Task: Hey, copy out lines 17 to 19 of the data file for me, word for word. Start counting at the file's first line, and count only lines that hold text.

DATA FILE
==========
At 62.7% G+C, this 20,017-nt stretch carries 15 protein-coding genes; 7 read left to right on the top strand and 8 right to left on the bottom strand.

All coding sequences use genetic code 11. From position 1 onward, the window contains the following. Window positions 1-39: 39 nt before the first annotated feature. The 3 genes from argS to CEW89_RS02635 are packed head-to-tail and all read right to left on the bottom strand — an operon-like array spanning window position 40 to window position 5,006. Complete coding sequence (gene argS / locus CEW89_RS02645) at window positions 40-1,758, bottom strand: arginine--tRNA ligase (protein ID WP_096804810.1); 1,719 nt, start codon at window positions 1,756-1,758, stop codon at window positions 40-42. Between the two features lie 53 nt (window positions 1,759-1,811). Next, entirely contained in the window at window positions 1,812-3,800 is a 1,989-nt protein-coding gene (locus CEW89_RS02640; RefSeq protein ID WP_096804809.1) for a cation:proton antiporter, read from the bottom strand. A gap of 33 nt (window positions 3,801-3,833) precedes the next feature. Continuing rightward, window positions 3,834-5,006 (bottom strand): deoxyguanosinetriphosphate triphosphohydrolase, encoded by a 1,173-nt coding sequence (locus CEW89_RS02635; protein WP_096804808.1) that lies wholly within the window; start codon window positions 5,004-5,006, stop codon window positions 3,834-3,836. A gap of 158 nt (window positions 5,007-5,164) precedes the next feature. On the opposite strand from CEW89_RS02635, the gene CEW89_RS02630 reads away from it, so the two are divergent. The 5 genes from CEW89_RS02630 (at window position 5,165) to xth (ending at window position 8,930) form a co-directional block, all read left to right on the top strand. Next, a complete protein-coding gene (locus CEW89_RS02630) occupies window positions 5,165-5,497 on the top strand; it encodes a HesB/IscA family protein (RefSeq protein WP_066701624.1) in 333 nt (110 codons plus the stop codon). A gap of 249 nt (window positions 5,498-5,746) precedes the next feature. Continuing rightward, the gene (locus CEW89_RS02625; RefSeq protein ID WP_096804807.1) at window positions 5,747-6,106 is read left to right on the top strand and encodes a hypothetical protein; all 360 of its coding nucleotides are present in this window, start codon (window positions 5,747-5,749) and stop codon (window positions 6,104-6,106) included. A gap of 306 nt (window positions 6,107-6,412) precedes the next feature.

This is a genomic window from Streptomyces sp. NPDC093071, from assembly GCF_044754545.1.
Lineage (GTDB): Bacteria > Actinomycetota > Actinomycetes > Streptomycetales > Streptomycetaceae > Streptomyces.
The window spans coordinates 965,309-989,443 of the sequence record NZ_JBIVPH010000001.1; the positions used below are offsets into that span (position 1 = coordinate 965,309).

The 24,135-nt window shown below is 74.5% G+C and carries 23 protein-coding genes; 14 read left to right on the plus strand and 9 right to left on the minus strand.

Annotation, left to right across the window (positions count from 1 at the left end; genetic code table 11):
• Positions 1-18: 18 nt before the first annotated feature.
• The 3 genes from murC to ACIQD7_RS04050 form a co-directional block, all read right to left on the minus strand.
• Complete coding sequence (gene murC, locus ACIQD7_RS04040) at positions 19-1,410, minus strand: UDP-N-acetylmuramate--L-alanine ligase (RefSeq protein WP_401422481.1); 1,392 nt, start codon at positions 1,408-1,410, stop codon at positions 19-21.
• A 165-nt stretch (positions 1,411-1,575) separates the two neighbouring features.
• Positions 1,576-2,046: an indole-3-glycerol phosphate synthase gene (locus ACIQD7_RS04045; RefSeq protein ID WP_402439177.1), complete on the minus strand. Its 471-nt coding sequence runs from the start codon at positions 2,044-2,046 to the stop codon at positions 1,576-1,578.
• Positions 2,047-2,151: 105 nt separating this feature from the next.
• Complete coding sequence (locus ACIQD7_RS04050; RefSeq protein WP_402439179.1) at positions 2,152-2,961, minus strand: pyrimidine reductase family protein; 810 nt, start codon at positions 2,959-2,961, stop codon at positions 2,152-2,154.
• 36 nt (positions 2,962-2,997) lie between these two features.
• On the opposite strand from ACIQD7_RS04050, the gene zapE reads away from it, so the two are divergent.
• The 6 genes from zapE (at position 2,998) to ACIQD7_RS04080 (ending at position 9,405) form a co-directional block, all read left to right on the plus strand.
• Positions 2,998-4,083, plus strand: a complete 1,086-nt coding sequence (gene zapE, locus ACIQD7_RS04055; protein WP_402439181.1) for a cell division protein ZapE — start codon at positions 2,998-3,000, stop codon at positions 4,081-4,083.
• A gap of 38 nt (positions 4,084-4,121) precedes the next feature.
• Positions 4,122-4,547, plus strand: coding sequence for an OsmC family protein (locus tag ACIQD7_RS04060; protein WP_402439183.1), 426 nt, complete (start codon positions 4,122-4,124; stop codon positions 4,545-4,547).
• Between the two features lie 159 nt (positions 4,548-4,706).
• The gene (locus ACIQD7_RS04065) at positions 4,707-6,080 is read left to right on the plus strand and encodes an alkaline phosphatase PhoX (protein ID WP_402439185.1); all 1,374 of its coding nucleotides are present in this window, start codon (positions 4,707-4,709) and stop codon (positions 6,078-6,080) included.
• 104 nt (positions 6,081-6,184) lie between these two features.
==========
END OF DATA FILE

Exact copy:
• The 6 genes from zapE (at position 2,998) to ACIQD7_RS04080 (ending at position 9,405) form a co-directional block, all read left to right on the plus strand.
• Positions 2,998-4,083, plus strand: a complete 1,086-nt coding sequence (gene zapE, locus ACIQD7_RS04055; protein WP_402439181.1) for a cell division protein ZapE — start codon at positions 2,998-3,000, stop codon at positions 4,081-4,083.
• A gap of 38 nt (positions 4,084-4,121) precedes the next feature.